The FCC's proposed presence in newsrooms across the country has become increasingly worrisome for First Amendment advocates.
The agency has proposed an initiative to monitor newsrooms for fairness in their coverage and potentially crack down on "perceived station bias,"
according to one of the agency's commissioners.
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In an attempt to quell concerns, FCC Chairman Tom Wheeler said the FCC "has no intention of regulating political or other speech of journalists or broadcasters" in a letter addressed to House Republicans that was released on Thursday.
The letter to House Republicans did not sway Tennessee Rep. Marsha Blackburn's concerns over the initiative.
"Everybody should be incredibly concerned," Blackburn told NewsmaxTV's "Steve Malzberg Show" on Thursday
. "I do believe that that would be a violation of our First Amendment rights."
The controversy arose after FCC Commissioner Ajit Pai wrote an op-ed piece for The Wall Street Journal
earlier in the month in which he said the FCC planned to send researchers to grill reporters, editors, and station owners about how they decide which stories run, as part of a study called the Multi-Market Study of Critical Information Needs.
Pai argued that the government "has no place pressuring media organizations into covering certain stories," and wrote it's a "dangerous" first step toward "newsroom policing," adding that the study is reminiscent of the now-defunct controversial Fairness Doctrine.
In his letter to House Republicans, Wheeler insisted that the FCC study would not result in the policing of newsrooms, but rather it's a "tool intended to help the Commission consider effective, pro-competitive policies that would encourage new entrants," the National Journal reported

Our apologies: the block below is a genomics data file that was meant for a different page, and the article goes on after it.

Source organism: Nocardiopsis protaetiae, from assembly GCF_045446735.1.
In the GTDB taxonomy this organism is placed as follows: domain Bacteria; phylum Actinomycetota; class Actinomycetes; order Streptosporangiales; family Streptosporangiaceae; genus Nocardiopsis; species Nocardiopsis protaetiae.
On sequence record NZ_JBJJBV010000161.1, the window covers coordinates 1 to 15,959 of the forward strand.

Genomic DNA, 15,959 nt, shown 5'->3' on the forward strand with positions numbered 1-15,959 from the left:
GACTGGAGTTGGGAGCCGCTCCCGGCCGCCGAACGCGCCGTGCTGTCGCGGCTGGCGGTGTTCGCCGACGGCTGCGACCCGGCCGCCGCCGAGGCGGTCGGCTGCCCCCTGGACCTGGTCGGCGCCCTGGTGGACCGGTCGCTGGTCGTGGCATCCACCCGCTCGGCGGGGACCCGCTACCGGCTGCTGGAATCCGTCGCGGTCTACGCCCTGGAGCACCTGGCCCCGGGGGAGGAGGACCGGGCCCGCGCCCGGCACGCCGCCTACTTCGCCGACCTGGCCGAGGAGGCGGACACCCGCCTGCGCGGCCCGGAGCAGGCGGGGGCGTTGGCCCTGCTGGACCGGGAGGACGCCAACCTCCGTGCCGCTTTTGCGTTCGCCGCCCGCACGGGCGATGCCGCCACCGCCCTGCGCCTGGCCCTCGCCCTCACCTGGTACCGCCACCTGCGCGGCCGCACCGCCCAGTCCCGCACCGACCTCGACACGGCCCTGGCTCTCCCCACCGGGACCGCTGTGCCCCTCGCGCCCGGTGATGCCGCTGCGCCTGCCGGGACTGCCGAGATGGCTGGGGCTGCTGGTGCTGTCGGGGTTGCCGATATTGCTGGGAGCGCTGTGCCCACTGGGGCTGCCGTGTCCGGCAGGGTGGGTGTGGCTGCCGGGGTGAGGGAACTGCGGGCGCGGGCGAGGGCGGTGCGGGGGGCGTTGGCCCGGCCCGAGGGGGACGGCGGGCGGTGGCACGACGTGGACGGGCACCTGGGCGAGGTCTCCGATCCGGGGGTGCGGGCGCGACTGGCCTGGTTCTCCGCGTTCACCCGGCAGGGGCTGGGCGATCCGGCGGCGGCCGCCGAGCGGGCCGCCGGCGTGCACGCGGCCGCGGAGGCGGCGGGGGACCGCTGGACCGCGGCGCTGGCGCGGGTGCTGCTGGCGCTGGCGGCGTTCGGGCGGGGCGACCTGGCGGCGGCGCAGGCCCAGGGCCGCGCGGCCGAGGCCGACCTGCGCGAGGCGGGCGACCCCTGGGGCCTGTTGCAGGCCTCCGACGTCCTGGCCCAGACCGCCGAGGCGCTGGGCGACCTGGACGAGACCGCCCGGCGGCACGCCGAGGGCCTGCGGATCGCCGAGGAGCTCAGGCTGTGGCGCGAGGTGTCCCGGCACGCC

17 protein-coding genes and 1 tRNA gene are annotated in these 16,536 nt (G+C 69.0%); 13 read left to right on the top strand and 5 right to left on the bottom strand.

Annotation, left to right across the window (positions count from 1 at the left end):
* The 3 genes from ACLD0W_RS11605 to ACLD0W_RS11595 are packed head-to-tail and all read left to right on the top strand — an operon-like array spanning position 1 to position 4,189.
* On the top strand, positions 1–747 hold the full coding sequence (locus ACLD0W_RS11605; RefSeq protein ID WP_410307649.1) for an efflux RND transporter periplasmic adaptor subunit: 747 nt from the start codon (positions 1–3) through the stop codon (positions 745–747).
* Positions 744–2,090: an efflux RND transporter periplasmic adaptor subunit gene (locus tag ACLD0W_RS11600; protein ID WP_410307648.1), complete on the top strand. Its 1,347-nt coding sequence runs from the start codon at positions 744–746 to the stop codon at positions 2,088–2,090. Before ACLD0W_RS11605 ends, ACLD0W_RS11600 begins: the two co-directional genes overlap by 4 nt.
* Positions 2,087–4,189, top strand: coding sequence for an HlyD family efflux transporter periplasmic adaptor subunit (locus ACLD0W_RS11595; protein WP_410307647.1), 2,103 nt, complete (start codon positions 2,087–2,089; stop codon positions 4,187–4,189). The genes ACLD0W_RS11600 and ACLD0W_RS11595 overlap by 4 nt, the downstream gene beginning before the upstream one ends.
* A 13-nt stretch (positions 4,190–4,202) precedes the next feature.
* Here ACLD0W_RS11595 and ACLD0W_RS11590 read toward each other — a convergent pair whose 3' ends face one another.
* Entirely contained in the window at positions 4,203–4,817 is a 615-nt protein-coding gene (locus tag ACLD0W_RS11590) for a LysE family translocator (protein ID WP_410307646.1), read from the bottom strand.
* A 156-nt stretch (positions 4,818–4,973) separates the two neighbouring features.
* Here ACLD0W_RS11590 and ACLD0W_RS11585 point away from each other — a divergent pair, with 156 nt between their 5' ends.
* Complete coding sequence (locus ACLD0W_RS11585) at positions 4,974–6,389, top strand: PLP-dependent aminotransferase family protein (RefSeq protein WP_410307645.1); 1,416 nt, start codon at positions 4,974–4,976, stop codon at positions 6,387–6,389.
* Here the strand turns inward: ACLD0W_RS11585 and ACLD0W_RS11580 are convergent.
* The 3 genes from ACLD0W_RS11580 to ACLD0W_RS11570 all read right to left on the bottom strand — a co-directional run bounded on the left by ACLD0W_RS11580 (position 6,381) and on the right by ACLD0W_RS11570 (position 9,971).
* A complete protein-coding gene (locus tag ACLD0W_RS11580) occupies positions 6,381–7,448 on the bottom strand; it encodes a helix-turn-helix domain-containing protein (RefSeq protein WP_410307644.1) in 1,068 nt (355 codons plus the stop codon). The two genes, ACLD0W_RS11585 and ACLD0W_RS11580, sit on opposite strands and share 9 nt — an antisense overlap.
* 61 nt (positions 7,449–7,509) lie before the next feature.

Wheeler added that the FCC was currently in the process of revising the study to address the concerns expressed by some in the house, and that the program would be voluntary.
In an interview with NewsmaxTV on Thursday
, former attorney and legal analyst Kendall Coffey scoffed at the FCC's vow that the surveillance program can be defined as voluntary.
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"It's going to raise big, big First Amendment questions," Coffey said.
"You don't have to go in, burn down the TV station, trash a newsroom to violate the First Amendment. The First Amendment can be violated by what they call a chilling effect," Coffey added. "In other words, people are simply deterred or intimidated about expressing their First Amendment rights and this seems to be exactly the kind of scenario which is going to tee up a strong challenge."
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